There’s a proposal in Tallahassee right now that could make it easier for injection drug users to trade dirty needles for fresh ones — preventing the spread of HIV and Hepatitis C.
A trial project in Miami Dade County is the only legal needle exchange in Florida. The bill would let the other counties to create something similar.
There’s a spot along 11th street in Overtown in Miami that’s surrounded by a convergence of overpasses. And this time last year, a guy with heavy black arrows tattooed on his arms showed up there pretty regularly.
DURHAM — A federal judge has ordered North Carolina prisons to expand testing and treatment for hepatitis C, which kills more American than any other infectious disease.
The injunction follows a class-action lawsuit filed by three inmates who say thousands of incarcerated people in North Carolina are going undiagnosed due to a lack of universal hepatitis C testing. Hundreds with the liver infection are developing health complications while the state denies them potentially life-saving medication, the lawsuit states.
U.S. District Judge William Osteen Jr. issued a ruling Wednesday that calls for the N.C. Department of Public Safety to screen all inmates for hepatitis C, unless they opt out. The state’s current policy only calls for testing people with risk factors.
On the threshold of obtaining results from a clinical trial of a newly developed vaccine against hepatitis C virus (HCV) in a population at-risk for infection, investigators have described the challenges they have encountered and the prospects for success.
“A potential new vaccine to prevent HCV infection has been tested in Baltimore and at two other sites in the US, and the results of that trial will be available by summer,” Andrea Cox, MD, PhD, Professor of Medicine and Oncology, Johns Hopkins University School of Medicine, Baltimore, MD, told MD Magazine®.
“We are hopeful that this vaccine will be able to protect against HCV and stem the rising tide of HCV infections in the US,” she said.
According to a study published in Hepatology, small dense LDL cholesterol independently predicted cardiovascular disease events among liver transplant recipients, according to a study published in Hepatology.
“The present study employs detailed lipoprotein sub-particles to link specific proteins with CVD outcomes using a prospective cohort and provides valuable information that can be readily incorporated into clinical practice to hopefully improve clinical outcomes,” Mohammad B. Siddiqui, MD, from the Virginia Commonwealth University, and colleagues wrote. “The generation of the atherogenic [small dense LDL cholesterol (sdLDL-C)] likely results from insulin resistance, exposure to chronic immunosuppression and fatty liver after LT.”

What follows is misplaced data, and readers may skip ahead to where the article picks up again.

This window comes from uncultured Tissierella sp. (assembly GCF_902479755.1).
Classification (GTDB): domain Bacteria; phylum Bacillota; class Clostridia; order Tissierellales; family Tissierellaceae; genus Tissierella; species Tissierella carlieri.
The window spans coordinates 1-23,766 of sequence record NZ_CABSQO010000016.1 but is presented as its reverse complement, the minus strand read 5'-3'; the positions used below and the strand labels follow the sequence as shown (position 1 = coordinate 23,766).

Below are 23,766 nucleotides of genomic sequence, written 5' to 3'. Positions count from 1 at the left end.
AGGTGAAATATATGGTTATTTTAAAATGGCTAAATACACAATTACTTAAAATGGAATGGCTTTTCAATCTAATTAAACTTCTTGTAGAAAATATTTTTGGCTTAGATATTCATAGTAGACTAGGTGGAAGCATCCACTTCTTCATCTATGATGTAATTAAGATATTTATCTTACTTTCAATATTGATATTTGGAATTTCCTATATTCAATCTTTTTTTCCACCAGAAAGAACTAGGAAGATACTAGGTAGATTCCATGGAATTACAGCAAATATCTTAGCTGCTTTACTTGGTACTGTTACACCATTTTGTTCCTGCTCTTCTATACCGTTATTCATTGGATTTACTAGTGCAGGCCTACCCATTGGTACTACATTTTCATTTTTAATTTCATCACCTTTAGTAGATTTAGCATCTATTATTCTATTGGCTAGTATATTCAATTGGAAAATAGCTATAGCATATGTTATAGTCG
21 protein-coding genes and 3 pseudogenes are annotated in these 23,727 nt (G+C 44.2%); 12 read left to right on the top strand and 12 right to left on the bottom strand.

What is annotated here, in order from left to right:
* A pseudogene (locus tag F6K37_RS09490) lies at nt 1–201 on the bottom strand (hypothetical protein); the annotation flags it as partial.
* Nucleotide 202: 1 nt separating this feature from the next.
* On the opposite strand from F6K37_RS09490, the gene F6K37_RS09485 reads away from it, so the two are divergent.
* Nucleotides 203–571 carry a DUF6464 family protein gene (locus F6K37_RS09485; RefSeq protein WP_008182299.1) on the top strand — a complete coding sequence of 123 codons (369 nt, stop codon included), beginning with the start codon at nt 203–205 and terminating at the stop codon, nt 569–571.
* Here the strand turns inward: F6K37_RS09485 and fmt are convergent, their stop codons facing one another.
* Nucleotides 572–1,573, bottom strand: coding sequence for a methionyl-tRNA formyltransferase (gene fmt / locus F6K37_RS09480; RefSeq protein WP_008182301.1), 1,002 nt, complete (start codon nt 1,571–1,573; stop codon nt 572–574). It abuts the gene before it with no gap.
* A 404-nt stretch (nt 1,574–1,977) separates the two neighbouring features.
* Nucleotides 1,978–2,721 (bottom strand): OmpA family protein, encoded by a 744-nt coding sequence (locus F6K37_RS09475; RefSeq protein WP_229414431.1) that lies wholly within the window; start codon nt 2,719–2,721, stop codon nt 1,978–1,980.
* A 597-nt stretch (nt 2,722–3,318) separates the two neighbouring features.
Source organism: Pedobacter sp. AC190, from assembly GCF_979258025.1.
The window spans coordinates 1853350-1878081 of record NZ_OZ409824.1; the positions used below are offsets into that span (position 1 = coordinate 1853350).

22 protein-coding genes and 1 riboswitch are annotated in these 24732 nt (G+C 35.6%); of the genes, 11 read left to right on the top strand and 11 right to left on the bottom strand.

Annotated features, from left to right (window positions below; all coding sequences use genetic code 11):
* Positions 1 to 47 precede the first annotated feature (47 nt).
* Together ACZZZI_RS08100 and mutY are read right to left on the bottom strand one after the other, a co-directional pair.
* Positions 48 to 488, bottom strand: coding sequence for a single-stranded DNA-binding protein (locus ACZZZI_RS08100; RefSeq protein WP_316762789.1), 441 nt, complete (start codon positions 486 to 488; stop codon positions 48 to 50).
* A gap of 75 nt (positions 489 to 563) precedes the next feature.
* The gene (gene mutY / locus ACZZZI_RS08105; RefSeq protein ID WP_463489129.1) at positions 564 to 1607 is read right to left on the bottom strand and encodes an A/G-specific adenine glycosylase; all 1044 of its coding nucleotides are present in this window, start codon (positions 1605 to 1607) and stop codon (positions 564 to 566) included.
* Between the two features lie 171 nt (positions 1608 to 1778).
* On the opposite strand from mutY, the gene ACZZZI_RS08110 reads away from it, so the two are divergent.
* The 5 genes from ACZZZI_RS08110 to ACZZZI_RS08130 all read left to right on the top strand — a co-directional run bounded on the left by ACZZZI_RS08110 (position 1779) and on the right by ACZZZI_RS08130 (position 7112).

The researchers included 130 liver transplant recipients in the study. The primary etiologies for liver transplantation included hepatitis C, nonalcoholic steatohepatitis and alcohol-related cirrhosis. The prevalence of cardiometabolic conditions at baseline included diabetes (35%), hypertension (82%), and dyslipidemia (40%).
Alcohol and other substance-use problems take enormous psychological and societal tolls on millions of Americans. Now a study from the Massachusetts General Hospital (MGH) Recovery Research Institute shows that more than a third of individuals who consider themselves in recovery from an alcohol or other substance use disorder continue to suffer from chronic physical disease. The study, published online March 20 in the Journal of Addiction Medicine, is the first to look at the national prevalence of medical conditions that are commonly caused or exacerbated by excessive and chronic alcohol and other drug use among people in addiction recovery.
“The prodigious psychological, social and interpersonal impact of excessive and chronic alcohol and other drug use is well characterized,” says lead and corresponding author David Eddie, PhD, research scientist at the Recovery Research Institute. “Less well appreciated is the physical disease burden, especially among those who have successfully resolved a significant substance use problem.”
Incorporating data from the landmark 2017 National Recovery Survey, the current study examined information from a nationally representative sample of more than 2,000 U.S. adults describing themselves as in recovery from problems with the use of alcohol, cannabis, opioids, stimulants or other drugs. Of these, 37 percent had been diagnosed with one or more of nine alcohol- and drug-exacerbated diseases and health conditions: liver disease, tuberculosis (TB), HIV/AIDS or other sexually transmitted infections (STIs), cancer, hepatitis C, chronic obstructive pulmonary disease (COPD), heart disease and diabetes. The presence of these diseases was shown to be associated with significant reductions in participants’ quality of life, and all are known to reduce life expectancy.
As state administrators throughout Appalachia grapple with mounting health care costs, a new resource is offering assistance to policymakers by taking lessons from success stories outside of the health sector.
The study examines successful policies outside the health care sector that states, including those in the Appalachian region, have adopted to improve their communities’ health and well-being outcomes while reducing health care costs. Among those included are universal pre-kindergarten, rapid rehousing legislation and housing rehabilitation loans and grants, syringe-exchange programs and tobacco and alcohol taxes.